Venue Shopping: Manipulating the System or Playing by the Rules?

While the concept has been around for years, venue shopping has recently been brought to light by a federal judge’s ruling in Texas. The judge ruled against President Obama’s immigration executive action after lawyers filed a lawsuit in Brownsville toward this end. Why the favorable ruling? The lawyers’ decision to file in Brownsville was more calculated than it might first appear.

There are currently two judges in Brownsville’s district court. One, who received the immigration case, is an appointee of George W. Bush actively opposed to the President’s immigration policies. The other, an appointee of President Bill Clinton, assumes a contrary stance. The lawyers filed in Brownsville knowing that they had a fifty-fifty chance of their case going to U.S. District Judge Andrew Hanen, Bush’s appointee. Venue shopping is the reason behind their decision.

What is venue shopping and is it wrong?

Venue shopping occurs when a lawyer carefully picks a court in which to file their case where the chances of a judge ruling favorably are strong. This is especially common in politically sensitive cases, as the overall goal is to move them up to the U.S. Supreme Court.

According to experts, venue shopping is frequently used amongst conservative groups and those looking for a huge reform, similar to the lawyers in Brownsville. One professor of law noted that it is a lawyer’s responsibility to show that a case has a relationship to the court it was filed in. This is furthered through venue shopping.

While venue shopping may appear like an underhanded tactic, the opinions on the matter seem to be split. An immigration attorney in Arizona simply said that rather than manipulating the system, the lawyers in Texas played their cards right. How venue shopping will affect future cases, however, remains to be seen.

America’s Broken Immigration System & the President’s Plans to Fix It

Immigration has been one of America’s biggest conundrums for years. Finding the perfect balance of prioritizing citizenship and deportation seemed like an impossible goal-until recently, that is. On November 20, 2014, President Obama addressed the nation in what quickly became one of his most watched speeches. Citizens and noncitizens alike listened in for the long-awaited changes to our very broken immigration system.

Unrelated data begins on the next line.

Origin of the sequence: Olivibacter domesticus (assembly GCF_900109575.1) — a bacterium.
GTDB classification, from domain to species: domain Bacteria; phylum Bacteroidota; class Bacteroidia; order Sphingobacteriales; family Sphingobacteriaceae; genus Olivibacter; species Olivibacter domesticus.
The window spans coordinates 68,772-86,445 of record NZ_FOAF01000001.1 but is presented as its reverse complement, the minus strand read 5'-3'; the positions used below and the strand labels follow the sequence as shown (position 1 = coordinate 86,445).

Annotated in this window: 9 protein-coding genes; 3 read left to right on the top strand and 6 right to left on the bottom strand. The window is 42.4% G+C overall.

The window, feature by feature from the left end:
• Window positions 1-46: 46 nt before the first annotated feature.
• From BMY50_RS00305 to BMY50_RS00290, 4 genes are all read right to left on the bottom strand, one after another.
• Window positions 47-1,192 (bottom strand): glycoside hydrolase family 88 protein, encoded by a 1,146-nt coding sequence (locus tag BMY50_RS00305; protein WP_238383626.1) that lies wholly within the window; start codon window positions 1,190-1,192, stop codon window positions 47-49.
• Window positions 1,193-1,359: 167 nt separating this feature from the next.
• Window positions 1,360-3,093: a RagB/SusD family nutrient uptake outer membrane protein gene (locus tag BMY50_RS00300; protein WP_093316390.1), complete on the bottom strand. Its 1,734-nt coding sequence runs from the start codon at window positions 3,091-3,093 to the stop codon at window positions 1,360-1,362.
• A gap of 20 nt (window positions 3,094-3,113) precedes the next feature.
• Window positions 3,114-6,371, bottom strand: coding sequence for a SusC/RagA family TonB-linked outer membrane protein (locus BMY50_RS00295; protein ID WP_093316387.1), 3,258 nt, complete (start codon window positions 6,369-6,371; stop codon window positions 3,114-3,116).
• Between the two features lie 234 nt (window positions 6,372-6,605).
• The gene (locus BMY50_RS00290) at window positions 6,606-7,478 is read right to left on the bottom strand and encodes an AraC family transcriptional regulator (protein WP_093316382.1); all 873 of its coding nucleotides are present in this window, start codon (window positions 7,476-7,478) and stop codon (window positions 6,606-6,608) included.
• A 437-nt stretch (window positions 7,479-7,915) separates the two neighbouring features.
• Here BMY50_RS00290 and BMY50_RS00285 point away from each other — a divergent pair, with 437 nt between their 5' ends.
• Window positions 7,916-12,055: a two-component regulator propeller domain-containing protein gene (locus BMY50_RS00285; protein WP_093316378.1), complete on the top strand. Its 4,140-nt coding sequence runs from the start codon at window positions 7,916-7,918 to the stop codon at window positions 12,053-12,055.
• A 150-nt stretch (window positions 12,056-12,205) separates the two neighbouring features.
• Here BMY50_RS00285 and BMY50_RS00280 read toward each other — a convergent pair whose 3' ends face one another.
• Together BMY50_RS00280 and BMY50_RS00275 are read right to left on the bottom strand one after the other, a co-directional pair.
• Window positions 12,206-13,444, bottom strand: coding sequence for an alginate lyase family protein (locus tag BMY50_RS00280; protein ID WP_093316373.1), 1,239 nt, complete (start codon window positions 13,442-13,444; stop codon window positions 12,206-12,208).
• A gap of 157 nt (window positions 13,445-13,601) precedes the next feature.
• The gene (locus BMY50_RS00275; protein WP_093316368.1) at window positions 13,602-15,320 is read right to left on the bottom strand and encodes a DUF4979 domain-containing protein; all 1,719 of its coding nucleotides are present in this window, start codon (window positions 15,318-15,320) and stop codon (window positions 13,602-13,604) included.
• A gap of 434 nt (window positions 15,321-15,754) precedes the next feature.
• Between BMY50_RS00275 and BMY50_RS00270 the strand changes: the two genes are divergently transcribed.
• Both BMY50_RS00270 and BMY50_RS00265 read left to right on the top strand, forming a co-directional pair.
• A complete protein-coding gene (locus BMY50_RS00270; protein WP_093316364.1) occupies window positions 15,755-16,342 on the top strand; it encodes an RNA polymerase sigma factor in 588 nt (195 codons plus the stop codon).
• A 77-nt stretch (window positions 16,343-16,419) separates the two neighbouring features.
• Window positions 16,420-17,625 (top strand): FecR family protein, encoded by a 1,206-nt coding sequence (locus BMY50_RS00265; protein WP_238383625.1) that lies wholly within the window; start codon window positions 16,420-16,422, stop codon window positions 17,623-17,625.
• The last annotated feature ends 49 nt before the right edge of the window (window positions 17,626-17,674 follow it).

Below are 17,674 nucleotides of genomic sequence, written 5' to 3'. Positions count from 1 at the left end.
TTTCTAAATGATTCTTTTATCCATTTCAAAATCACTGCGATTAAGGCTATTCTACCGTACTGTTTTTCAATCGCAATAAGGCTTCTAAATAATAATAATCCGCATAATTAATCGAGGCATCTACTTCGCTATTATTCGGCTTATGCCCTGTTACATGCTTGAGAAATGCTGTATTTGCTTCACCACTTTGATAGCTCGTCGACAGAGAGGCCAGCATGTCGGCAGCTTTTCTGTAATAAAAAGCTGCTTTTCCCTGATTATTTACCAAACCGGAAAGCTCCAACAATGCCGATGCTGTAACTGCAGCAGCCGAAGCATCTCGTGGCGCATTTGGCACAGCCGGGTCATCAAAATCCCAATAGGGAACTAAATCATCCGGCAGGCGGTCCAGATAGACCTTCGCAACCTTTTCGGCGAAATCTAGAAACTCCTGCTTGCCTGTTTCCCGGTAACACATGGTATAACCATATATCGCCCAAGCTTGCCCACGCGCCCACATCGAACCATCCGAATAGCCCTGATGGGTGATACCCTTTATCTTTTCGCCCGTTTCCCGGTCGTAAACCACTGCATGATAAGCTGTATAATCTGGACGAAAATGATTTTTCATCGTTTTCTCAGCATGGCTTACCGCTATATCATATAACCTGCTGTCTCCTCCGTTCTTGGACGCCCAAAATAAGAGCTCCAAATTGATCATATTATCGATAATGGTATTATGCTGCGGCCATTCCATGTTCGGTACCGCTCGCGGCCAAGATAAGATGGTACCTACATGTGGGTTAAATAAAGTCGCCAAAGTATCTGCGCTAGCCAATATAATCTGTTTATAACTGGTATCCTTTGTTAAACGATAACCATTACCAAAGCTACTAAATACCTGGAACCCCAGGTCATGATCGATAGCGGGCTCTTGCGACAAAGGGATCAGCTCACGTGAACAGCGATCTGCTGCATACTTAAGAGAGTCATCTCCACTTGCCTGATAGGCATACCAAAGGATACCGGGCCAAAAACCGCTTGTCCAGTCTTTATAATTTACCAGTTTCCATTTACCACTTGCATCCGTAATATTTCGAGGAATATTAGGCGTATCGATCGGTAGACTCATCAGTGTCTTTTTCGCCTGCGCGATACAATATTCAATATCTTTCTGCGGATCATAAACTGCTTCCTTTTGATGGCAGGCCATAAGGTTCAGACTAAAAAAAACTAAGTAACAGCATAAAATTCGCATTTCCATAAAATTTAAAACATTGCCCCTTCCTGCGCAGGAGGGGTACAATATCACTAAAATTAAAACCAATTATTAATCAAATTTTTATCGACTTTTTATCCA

But why do so many consider the country’s immigration system to be broken? Even more importantly, will the President’s plans be enough to deliver lasting change?

Slow Breakdowns Lead to Massive Problems

It may not have been very apparent as the months and years went on, but immigration laws that once passed with flying colors have slowly regressed overtime. Specifically, the issue of border control. According to recent findings, one apprehension at the border cost just $238 in 1990. More than 20 years later, that same form of apprehension costs $10,431.

While the Border Control’s budget has swiftly increased, statistics make it clear that the apprehensions being made are rapidly decreasing. The problem of priorities is very evident at the border and President Obama plans to fix that.

Furthermore, immigrants are finding it nearly impossible to become a resident of the United States, let alone a naturalized citizen. These are the people contributing to society just as much as anyone else and yet they cannot legally experience the benefits of being a U.S. citizen. Denials of naturalization petitions are growing more common, particularly in relation to the number of people filing them.

It is also extremely difficult for someone without a relative already in the U.S. to get permanent residency, even if they have noteworthy skills and abilities. In fact, denial rates for L-1B visa applicants have taken increased by leaps and bounds since the 1990s.

The Problems Are Evident – Now What?

President Obama essentially established five different areas for reform within the immigration system. If all goes according to plan, up to five million immigrants could be positively impacted by these changes.

The following changes are intended to fix America’s broken system:

  • Expanding the eligibility pool for the Deferred Action for Childhood Arrivals (DACA) program, as well as increasing work authorization from two years to three
  • Establishing a Deferred Action for Parents of Americans & Lawful Permanent Residents Program for those who meet the requirements
  • Creating more jobs for lawful immigrants
  • Allowing more people to use provisional waivers of unlawful presence
  • Encouraging citizenship education and positive awareness for lawful permanent residents

Although some of these announcements have since gone into effect since President Obama’s speech, others are still being developed. Regardless, it is critical that you find out how these changes impact you and what they could mean for the future of your family. For personal legal representation and assistance as you pursue the life you deserve, contact Foley Law Offices. As a Boston immigration attorney with more than 20 years of experience, I am eager to represent you!